In my sweaty black t-shirt, basketball shorts, and runners I wasn’t exactly dressed for my triumphant return to campus. But nevertheless I raced across the sprawling lawns of the uni and cut through the maze of stone buildings, submitting my assessment in person. And there it was. Strange occurrence number one; I, Chris Nicholas, was actually at university. But that was just the beginning; my little endeavour onto campus still had one more surprise in store… With nothing else to do I began my walk back to the car park, once again weaving through the maze of stone before walking out across the sprawling well-manicured lawns that I’ve come to view as synonymous with my campus. And then, at that very moment, as cold grass crunched underfoot and the lights of the nearby sporting fields illuminated the dusk, the penny finally dropped and I understood why university’s offer creative writing degrees.
It’s not because they can teach creativity; in fact it’s often the exact opposite. A university lecturer or tutor’s mind is limited by their own creative impulses and anything outside of what their mind can perceive is considered to be foreign and frightening, or even wrong. No. Universities offer creative writing purely because they can provide a place of wondrous inspiration, filled with not only the great minds of the student and teacher alike, but also with an incredible beauty that truly has to be seen to be believed. They offer a place of limitless possibilities and inspiration that any writer worth their salt can draw upon to create brilliant literature.
The thought hit me like a freight train, causing me to take a few dazed steps before I finally stopped to take it all in. Here I was lost in my own thoughts for the thousandth time that day, thinking about a subject I’d pondered endlessly for three years, and suddenly a clear and concise thought had risen from the murky depths of my mind’s eye. I’d spent the last twelve months avoiding attending campus for the most ludicrous of reasons. I’d told myself that I hated the classrooms, the tutors, and the kids in my classes with purple hair, top hats and trench coats. When in reality the thing that I’d always hated about university was that I didn’t understand why I was there. I’d failed to understand the purpose behind my degree. I’d failed to see that there was more to what I was studying than just a course profile and a grade point average. My own inability to appreciate that something could offer more than what it appeared at face value had left me jaded and bitter.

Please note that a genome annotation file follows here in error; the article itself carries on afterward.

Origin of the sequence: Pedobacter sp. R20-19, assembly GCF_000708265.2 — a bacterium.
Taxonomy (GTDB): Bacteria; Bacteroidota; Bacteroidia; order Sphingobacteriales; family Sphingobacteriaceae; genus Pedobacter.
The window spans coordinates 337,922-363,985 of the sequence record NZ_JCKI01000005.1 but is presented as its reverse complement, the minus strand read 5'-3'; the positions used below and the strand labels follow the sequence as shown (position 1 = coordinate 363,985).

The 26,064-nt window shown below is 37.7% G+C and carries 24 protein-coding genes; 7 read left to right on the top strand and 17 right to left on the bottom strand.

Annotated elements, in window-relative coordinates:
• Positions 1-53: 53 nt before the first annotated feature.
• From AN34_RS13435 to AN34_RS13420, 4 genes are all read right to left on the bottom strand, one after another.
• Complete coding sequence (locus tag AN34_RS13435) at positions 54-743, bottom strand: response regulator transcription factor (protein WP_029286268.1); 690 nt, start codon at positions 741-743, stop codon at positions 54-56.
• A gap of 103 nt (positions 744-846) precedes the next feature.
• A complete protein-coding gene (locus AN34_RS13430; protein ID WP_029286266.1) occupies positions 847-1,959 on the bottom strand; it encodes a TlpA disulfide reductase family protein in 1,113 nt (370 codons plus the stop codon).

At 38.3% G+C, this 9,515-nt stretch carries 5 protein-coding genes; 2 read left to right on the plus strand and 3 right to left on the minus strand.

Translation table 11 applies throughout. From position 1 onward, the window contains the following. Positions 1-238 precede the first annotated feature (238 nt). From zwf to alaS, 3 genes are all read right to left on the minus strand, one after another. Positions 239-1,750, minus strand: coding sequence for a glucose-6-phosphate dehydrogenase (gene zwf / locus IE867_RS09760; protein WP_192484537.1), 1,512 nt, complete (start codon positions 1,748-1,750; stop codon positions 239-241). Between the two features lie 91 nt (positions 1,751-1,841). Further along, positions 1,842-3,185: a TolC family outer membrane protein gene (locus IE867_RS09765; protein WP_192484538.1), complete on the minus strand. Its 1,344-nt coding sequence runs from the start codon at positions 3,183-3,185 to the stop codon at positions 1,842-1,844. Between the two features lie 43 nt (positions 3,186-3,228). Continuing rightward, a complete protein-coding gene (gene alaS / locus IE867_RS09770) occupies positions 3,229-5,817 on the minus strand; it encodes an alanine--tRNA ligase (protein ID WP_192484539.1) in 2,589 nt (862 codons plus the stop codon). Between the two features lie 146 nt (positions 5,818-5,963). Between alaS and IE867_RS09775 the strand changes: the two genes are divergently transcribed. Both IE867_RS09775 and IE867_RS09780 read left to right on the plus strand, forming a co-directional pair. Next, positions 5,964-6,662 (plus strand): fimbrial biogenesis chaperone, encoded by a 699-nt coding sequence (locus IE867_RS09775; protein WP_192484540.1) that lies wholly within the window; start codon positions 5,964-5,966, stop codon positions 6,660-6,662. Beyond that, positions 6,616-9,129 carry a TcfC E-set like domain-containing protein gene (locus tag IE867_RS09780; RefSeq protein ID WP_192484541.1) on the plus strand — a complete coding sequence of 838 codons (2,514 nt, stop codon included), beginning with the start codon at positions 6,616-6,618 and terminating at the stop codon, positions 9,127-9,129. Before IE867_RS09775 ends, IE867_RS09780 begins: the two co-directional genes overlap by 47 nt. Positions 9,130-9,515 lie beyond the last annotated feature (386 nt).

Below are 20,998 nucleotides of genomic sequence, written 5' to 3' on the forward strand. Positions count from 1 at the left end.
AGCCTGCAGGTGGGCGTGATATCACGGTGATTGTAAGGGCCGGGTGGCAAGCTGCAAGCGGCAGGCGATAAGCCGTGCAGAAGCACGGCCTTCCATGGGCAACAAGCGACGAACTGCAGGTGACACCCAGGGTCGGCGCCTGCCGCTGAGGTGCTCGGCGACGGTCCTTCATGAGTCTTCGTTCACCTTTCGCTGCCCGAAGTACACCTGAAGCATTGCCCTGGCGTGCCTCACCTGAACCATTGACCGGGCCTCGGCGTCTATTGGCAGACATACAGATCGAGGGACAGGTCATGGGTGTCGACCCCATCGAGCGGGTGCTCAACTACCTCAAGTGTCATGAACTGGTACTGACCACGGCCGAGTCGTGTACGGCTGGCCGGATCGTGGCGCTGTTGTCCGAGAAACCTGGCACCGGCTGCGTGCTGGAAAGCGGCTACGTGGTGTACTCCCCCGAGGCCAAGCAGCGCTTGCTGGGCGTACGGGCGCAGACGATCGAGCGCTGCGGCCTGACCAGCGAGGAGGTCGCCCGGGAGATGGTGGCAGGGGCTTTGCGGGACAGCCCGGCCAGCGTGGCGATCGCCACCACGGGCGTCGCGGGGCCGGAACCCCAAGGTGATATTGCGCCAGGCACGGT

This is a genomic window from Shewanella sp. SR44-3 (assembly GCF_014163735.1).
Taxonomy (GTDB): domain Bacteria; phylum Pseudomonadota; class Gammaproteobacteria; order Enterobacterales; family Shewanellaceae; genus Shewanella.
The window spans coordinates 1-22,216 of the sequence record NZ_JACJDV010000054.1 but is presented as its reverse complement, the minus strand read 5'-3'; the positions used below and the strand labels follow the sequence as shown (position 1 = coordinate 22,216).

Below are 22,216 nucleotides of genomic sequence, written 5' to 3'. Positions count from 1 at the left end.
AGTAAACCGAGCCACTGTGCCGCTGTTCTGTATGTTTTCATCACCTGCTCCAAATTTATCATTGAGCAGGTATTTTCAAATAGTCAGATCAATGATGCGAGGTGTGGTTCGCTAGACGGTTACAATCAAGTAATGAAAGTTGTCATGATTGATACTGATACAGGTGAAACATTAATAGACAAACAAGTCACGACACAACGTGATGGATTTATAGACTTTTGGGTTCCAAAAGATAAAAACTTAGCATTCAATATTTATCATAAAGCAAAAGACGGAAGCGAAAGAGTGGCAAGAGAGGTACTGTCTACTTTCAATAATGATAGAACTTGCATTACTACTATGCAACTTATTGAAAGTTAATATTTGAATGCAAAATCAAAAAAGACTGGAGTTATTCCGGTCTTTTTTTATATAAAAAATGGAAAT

Two nights ago I stopped and stood on the lawns of my university campus and breathed a heavy sigh of frustration, mixed with a twinge of hope as I stared out across the brilliance that learning institutions have to offer. I was frustrated at myself for leaving it so long between visits to an establishment that is costing me thousands of dollars to be a part of. But I was also hopeful that this new found affection for something I had detested for years might just see me actually turn up to my classes next semester. So with that I quickly jogged back to my car, climbed inside and drove off, staring back through my rear view mirror at an unlikely catalyst for a new found inspiration to write.